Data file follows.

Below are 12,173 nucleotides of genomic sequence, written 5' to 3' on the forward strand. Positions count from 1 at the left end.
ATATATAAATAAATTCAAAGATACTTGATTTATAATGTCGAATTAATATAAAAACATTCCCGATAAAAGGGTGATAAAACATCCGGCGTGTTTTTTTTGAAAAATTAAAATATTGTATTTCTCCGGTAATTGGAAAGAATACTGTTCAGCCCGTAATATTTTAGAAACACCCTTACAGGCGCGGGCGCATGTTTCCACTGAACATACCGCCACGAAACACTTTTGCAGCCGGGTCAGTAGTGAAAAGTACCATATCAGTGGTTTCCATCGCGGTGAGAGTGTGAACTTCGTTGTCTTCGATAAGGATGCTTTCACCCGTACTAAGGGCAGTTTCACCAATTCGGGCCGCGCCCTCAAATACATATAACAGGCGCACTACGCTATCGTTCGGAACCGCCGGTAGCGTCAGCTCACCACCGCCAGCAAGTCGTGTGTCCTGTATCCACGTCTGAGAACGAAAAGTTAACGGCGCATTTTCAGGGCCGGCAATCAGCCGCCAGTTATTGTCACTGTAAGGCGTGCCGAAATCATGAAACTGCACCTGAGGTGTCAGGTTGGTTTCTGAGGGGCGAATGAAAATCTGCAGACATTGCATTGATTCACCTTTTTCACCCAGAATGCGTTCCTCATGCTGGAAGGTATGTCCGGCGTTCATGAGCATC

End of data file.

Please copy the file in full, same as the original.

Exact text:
Below are 12,173 nucleotides of genomic sequence, written 5' to 3' on the forward strand. Positions count from 1 at the left end.
ATATATAAATAAATTCAAAGATACTTGATTTATAATGTCGAATTAATATAAAAACATTCCCGATAAAAGGGTGATAAAACATCCGGCGTGTTTTTTTTGAAAAATTAAAATATTGTATTTCTCCGGTAATTGGAAAGAATACTGTTCAGCCCGTAATATTTTAGAAACACCCTTACAGGCGCGGGCGCATGTTTCCACTGAACATACCGCCACGAAACACTTTTGCAGCCGGGTCAGTAGTGAAAAGTACCATATCAGTGGTTTCCATCGCGGTGAGAGTGTGAACTTCGTTGTCTTCGATAAGGATGCTTTCACCCGTACTAAGGGCAGTTTCACCAATTCGGGCCGCGCCCTCAAATACATATAACAGGCGCACTACGCTATCGTTCGGAACCGCCGGTAGCGTCAGCTCACCACCGCCAGCAAGTCGTGTGTCCTGTATCCACGTCTGAGAACGAAAAGTTAACGGCGCATTTTCAGGGCCGGCAATCAGCCGCCAGTTATTGTCACTGTAAGGCGTGCCGAAATCATGAAACTGCACCTGAGGTGTCAGGTTGGTTTCTGAGGGGCGAATGAAAATCTGCAGACATTGCATTGATTCACCTTTTTCACCCAGAATGCGTTCCTCATGCTGGAAGGTATGTCCGGCGTTCATGAGCATC